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Peace Out, Summer

Maybe, rather than not doing enough, I actually did too much?

Today was the day that I have both eagerly awaited and dreaded since the beginning of June. With my three littles meandering behind me, I zipped into the kids’ schools to meet their teachers. Yes, there was a little pep in my step, a twinkle in my eyes, hope in my heart: The crazies—er, children, are going back to school! Meeting their teachers and seeing their classrooms verified that this momentous occasion is actually happening in three (3!!) days.

While I am smiling (beaming, grinning, happy-dancing…) at the thought of having some time to myself again, I’m also a bit saddened—and no, it’s not because I no longer get to sleep-in until 6:30 a.m. every day. It’s because another summer is over. Another stretch of days with my children is gone, and my kiddos will never again be the same as they were this summer. The freedom that comes with summer break to create new adventures and revisit past favorites, to have “Yes” days, and to just be together has scampered away for a long rest, only to be replaced by the scurry and worry of routines and schedules, must-dos, and must-bes.

The end of summer is also a nod to all of my goals and idealistic plans that never materialized. I had high expectations for these 70 days. I intended to give my kids so much more of me, of fun, and oddly enough of structure, than I provided. I aspired to jam-pack the days and the weeks with activities and lessons and memories. I feel like I’ve let them down and haven’t done enough to make their summer break special. What will they remember about this time? What will they answer when they are asked, “What did you do this summer?”

Will they delight in the hours they spent in the pool for both swim team and play? Will they remember the oodles of playdates, sleepovers, and outings with friends? Or will the fun be overshadowed by the workbooks and reading time, the chores, and responsibilities I forced upon them? Did the camps that each cost a small fortune leave any impression? What about the trips to the bowling alley, waterpark, beach, parks, movies, and other activities—was that enough? Were their extra hours of screen time during the sweltering afternoons a misstep in parenting or just the ticket for them and for me?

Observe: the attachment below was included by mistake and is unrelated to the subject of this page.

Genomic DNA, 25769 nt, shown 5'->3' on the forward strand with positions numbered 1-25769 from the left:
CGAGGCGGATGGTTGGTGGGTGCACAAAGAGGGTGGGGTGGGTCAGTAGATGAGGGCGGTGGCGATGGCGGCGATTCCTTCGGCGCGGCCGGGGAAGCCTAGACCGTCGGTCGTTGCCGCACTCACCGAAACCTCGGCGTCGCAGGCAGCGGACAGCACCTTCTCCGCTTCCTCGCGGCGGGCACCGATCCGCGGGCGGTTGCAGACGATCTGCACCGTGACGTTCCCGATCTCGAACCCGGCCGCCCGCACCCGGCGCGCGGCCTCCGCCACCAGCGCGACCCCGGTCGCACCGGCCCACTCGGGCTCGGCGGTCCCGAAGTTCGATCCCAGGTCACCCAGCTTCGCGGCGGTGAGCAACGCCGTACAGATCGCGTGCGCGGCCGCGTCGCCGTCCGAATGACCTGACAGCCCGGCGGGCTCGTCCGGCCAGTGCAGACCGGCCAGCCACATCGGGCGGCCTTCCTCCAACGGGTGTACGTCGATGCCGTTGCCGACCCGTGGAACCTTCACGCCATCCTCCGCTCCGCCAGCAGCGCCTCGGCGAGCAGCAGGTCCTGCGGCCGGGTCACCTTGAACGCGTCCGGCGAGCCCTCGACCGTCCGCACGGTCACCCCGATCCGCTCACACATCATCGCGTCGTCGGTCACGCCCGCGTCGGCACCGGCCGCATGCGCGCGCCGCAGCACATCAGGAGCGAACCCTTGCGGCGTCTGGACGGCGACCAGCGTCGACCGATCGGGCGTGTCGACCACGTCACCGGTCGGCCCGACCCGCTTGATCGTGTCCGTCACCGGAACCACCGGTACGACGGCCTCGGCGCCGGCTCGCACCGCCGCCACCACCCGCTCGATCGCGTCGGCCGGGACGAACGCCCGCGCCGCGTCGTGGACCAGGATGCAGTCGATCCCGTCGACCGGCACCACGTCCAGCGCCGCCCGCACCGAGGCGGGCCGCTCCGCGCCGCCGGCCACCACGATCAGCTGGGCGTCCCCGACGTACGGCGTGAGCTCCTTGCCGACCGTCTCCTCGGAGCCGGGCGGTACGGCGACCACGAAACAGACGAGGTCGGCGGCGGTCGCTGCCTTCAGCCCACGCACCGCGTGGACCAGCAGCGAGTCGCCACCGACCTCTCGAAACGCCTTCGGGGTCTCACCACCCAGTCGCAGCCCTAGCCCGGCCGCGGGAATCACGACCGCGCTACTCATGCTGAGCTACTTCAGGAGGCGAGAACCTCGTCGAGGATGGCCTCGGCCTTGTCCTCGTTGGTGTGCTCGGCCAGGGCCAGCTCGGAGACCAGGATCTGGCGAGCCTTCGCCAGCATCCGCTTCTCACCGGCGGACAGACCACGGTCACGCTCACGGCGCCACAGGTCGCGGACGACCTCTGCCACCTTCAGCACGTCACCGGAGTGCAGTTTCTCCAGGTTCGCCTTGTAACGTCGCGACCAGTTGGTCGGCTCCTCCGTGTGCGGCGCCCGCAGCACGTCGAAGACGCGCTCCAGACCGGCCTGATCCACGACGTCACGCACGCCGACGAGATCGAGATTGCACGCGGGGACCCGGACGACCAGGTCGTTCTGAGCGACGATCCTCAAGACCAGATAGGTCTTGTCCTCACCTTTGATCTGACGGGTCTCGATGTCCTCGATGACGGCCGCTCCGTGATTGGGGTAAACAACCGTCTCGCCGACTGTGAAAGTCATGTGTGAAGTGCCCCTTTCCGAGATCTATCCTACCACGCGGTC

Thinking back to the best memories from my summers, perhaps the key to making their break special isn’t about doing more, or planning fun, fun, fun. While I have these high expectations and “ideas” of what the kids want and need, when I really think about it, my desire to entertain them robs them of the very best of my childhood. I wasn’t carted to a different event or activity every day. We made our own fun in the neighborhood; we played and had nowhere to be, except home by dark. That’s what made it exceptional. Maybe, rather than not doing enough, I actually did too much?

I could go on and on with the questions and doubts. No matter what I did, planned, or provided there will always be a part of me that wonders and wants to ensure that their childhood summers reflect happiness. More than anything, I want them to look back and remember these days as quality time with me and with each other. To reminisce over the laughter, adventures, experiences, and moments we shared.

At this point, I can’t change what we have and have not done. I can’t add activities, vacations, downtime, or even cuddles on the couch. Nor can I erase the battles over the workbooks, sibling squabbles, or selective hearing. As with any point in life, I can choose to focus on the silly, sweet, and spectacular moments that brought us all closer, cracked us up, and had us in awe. The things I did right. And, I can help the kids recall them, too. Maybe an ice cream/memory jar party will help us remember the season’s highlights and offer the perfect send-off to summer.

Next year, I can try to give more of me and opportunities for remember-forever feelings. Almost certainly, I will again feel the tug to go, do, plan, and amuse. Hopefully though, I can find a suitable balance between engagement and freedom; between wanting to give and giving too much. I will recall that less can be more and that slowing down after the months of going and doing may be what’s really on my kids’ summer bucket lists. I’ll offer them lots of love; my attention; and the time and space to laugh, play with their friends, and just be. Oh, and popsicles, lots and lots of popsicles.

Peace out, summer; until next year when we’ll try this all over again. XO


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